Dennett advocates writing about the truth to the masses. He insists on persuading them by reason. He does not advocate on forcing his views on others by being intrusive. There is a big difference between following somebody around and yelling your message out to them, or shoving your documents in their face and simply writing a book about what you have to say.

    If you are doing one, it is much easier for a person who does not want to hear about your views to ignore you. If you are doing the other, doing so is substantially more difficult. In summary, Dennett does advocate revealing what what he thinks the truth is to others, however there are important differences between him and the evangelists. He supports his views with arguments and scientific discoveries. The evangelists do not. He is also much less intrusive.

    That is off point however. My question is as follows; is Dennett still too intrusive? Is it a good idea to mess with people's lives, even if we have every reason to believe that we have the truth. In other words, is Dennett's work really doing more good than harm?
    ------------------------------------------------------------------

    Summary:Your suggestion, as I understand it is that it does harm by being intrusive, as he is being intrusive in the similar sense as Evangelists are. My retort to this is that he is much less intrusive than they are, therefore less hamrful in this regard. Secondly he is less harmful than the evangelists because there are more good reasons to believe that his message is true than that of the evangelists is.
    "Do not argue with an idiot. They drag you down to their level and beat you with experience." -- Mark Twain

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  6. #36
    Away with the fairies Southern Kross's Avatar
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    Quote Originally Posted by SolitaryWalker View Post
    Dennett advocates writing about the truth to the masses. He insists on persuading them by reason. He does not advocate on forcing his views on others by being intrusive. There is a big difference between following somebody around and yelling your message out to them, or shoving your documents in their face and simply writing a book about what you have to say.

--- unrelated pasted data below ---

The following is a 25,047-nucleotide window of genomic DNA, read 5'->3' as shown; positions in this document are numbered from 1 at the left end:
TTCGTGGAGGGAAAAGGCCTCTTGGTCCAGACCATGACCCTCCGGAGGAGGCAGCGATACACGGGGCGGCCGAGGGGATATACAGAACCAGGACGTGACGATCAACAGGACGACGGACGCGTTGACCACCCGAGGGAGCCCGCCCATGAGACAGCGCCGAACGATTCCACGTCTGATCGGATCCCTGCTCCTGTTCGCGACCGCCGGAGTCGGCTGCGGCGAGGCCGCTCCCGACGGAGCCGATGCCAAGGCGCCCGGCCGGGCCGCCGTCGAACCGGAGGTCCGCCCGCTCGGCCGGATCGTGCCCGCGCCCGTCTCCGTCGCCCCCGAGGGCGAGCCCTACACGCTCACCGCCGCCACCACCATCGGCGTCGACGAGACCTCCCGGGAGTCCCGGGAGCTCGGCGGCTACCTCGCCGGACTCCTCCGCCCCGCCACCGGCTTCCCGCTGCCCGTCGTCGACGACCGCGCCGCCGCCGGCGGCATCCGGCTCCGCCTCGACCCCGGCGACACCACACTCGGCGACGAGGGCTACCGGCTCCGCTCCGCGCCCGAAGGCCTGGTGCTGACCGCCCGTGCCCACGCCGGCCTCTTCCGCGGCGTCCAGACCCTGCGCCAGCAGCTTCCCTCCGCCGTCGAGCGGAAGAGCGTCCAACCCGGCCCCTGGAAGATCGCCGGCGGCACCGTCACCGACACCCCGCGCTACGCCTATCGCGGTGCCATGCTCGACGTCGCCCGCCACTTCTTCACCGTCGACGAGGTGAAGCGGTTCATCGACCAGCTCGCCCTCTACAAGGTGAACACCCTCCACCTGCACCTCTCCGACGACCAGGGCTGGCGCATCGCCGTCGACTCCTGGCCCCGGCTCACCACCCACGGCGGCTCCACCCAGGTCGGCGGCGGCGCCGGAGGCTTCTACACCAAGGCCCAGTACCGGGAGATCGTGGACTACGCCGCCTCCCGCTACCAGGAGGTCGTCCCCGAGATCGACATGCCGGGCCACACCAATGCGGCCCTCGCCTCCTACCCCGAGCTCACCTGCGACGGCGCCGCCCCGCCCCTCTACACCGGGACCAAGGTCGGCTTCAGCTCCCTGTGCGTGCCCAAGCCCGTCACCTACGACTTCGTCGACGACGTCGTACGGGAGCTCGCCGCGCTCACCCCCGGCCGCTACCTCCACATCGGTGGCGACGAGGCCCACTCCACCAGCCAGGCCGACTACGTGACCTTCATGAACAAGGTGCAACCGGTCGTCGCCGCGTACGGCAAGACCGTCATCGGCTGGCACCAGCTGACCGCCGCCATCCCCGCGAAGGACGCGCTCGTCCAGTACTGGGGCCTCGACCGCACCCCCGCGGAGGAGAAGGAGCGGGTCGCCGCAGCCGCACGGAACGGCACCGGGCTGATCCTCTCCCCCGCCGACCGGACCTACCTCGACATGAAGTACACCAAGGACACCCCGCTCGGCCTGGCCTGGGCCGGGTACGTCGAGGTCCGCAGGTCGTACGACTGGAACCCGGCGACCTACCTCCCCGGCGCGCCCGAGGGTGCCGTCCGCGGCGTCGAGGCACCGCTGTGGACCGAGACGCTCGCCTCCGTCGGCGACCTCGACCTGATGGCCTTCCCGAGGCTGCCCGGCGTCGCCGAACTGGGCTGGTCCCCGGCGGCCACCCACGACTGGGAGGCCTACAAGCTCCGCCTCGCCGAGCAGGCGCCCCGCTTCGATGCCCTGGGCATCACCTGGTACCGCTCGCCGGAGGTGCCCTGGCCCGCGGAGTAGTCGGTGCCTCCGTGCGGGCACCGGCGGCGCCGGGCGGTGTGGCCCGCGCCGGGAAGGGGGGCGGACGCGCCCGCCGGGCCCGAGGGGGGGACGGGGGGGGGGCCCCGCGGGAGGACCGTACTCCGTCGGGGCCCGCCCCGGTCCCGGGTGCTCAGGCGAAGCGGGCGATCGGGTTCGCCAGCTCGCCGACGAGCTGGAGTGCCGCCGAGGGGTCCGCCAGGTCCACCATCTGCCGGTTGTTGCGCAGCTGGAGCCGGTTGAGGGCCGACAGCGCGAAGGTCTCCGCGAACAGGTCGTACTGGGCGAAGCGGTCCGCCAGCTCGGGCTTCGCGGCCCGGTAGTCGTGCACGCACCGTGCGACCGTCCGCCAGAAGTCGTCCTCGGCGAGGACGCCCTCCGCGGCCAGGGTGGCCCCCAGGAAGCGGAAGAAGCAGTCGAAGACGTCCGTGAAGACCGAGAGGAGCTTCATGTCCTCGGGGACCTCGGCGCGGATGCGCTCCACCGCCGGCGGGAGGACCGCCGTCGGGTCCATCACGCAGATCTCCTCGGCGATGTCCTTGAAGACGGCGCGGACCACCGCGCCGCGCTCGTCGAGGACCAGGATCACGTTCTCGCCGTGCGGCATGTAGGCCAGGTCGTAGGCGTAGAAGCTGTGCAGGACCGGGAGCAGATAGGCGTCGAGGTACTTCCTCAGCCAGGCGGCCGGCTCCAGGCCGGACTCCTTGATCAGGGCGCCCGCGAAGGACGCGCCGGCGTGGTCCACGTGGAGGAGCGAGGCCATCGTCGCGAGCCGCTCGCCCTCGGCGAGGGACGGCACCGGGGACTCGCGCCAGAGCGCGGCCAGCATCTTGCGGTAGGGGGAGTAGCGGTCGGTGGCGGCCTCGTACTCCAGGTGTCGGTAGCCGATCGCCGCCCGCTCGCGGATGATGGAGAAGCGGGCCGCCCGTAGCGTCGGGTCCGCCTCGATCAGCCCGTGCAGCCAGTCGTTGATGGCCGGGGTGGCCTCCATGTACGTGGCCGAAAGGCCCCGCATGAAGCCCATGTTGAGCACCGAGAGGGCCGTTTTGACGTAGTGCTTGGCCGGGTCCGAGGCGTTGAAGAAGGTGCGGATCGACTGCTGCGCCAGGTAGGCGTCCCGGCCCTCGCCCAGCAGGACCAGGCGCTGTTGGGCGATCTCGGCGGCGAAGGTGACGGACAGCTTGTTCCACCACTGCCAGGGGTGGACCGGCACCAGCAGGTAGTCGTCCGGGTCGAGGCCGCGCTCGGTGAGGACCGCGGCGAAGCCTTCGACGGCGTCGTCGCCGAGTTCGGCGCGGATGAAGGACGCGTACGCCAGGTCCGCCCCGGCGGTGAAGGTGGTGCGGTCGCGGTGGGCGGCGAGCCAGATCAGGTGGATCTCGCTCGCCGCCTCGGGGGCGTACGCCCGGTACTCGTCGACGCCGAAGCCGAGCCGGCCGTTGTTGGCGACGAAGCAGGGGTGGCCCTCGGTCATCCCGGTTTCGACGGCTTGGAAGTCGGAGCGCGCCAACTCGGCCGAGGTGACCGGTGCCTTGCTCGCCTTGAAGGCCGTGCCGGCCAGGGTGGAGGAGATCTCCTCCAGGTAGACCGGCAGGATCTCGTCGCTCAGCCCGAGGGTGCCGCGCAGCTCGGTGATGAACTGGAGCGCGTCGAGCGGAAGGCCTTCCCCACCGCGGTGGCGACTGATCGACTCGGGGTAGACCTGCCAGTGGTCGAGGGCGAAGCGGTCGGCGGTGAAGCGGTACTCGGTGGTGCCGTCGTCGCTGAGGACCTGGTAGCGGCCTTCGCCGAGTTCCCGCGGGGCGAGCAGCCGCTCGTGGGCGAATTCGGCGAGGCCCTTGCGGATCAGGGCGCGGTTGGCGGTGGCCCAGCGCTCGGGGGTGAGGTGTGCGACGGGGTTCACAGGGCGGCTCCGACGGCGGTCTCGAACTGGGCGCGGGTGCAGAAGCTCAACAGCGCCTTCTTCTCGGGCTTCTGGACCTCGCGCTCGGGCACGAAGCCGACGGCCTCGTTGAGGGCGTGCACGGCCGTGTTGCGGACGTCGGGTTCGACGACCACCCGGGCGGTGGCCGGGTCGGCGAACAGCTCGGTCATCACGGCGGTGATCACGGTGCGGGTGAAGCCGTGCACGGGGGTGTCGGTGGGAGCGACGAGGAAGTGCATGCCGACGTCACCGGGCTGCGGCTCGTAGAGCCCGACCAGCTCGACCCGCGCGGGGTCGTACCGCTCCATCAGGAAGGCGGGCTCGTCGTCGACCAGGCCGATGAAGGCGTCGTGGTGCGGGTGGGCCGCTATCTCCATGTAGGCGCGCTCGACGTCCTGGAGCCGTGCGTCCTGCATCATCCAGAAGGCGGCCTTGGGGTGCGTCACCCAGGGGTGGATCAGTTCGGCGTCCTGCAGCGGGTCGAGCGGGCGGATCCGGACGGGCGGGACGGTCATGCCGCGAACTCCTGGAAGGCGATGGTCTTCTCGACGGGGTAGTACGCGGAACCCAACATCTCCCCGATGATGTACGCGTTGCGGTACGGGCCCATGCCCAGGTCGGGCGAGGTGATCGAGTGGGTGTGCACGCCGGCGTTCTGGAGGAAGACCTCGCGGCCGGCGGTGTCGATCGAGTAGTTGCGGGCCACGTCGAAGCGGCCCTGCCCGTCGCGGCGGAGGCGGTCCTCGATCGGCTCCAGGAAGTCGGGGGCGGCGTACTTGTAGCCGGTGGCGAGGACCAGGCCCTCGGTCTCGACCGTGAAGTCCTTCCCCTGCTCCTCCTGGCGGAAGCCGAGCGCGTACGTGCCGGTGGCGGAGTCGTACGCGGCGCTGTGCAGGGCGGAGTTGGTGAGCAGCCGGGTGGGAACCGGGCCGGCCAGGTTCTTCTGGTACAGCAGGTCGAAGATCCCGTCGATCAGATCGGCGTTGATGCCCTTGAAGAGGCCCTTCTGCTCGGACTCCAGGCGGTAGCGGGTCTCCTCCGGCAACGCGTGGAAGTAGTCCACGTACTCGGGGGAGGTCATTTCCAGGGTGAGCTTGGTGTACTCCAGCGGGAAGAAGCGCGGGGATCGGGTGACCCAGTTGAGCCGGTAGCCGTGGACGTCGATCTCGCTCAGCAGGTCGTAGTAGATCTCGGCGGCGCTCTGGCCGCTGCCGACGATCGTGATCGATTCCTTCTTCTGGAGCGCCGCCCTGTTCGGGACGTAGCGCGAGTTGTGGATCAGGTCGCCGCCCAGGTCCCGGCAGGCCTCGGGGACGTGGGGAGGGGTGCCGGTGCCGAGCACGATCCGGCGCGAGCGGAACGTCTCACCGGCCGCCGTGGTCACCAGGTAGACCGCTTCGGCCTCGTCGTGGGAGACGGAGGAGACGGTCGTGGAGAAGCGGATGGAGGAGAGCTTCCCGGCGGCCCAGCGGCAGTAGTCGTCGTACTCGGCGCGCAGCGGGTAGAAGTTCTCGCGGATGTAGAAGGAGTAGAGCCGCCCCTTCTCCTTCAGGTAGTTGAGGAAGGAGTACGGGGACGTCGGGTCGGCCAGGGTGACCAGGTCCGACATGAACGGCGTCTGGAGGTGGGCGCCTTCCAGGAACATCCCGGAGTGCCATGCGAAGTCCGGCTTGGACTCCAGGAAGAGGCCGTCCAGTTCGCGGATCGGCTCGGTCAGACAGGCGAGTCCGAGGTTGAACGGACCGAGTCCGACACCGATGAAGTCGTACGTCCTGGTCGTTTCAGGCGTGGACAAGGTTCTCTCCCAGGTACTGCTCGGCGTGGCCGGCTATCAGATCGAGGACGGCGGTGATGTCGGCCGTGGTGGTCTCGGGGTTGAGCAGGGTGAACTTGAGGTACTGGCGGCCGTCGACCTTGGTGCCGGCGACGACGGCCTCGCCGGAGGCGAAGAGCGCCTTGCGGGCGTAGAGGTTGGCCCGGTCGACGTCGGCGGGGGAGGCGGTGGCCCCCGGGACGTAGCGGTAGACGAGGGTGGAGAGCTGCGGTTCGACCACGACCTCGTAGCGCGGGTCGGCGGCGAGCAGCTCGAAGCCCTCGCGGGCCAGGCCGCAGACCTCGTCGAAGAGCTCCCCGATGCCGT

If you are doing one, it is much easier for a person who does not want to hear about your views to ignore you. If you are doing the other, doing so is substantially more difficult. In summary, Dennett does advocate revealing what what he thinks the truth is to others, however there are important differences between him and the evangelists. He supports his views with arguments and scientific discoveries. The evangelists do not. He is also much less intrusive.

    That is off point however. My question is as follows; is Dennett still too intrusive? Is it a good idea to mess with people's lives, even if we have every reason to believe that we have the truth. In other words, is Dennett's work really doing more good than harm?
    ------------------------------------------------------------------

    Summary:Your suggestion, as I understand it is that it does harm by being intrusive, as he is being intrusive in the similar sense as Evangelists are. My retort to this is that he is much less intrusive than they are, therefore less hamrful in this regard. Secondly he is less harmful than the evangelists because there are more good reasons to believe that his message is true than that of the evangelists is.
    Fair enough. I don't know enough about his views I only meant to caution by use of example.

    My point was that, its not important what you base your views on because they are both sides see theirs' as fundamental truths. The religious may base their views on a profound and inherent faith. Dennett bases his on rational fact. Each will say their truth is undeniable and we are left with a stalemate. You cannot weigh faith against reason - its apples and oranges. Or in philosophical terms, fighting (what is viewed as) a priori knowledge with an a posteriori argument. Reason has little place in religion. Its pointless to use it to persuade the religious. Its like trying to convince pacificists to go to war by beating them up.

    I think there is nothing wrong with attempting to persuade others but it must be done with respect and with their consent. It certainly may be of assistance to people who are struggling with their beliefs and seek advice. And I also think the evangelists should be able to if they also keep to the same standards. But what troubles me are people that make their anti-religious views a campaign, such as Bill Maher (not that I've seen Religulous). I hate when it becomes, "lets all laugh at the foolish religious people and their ignorant backward beliefs". Religion discussion is a minefield that should not be attempted without respect.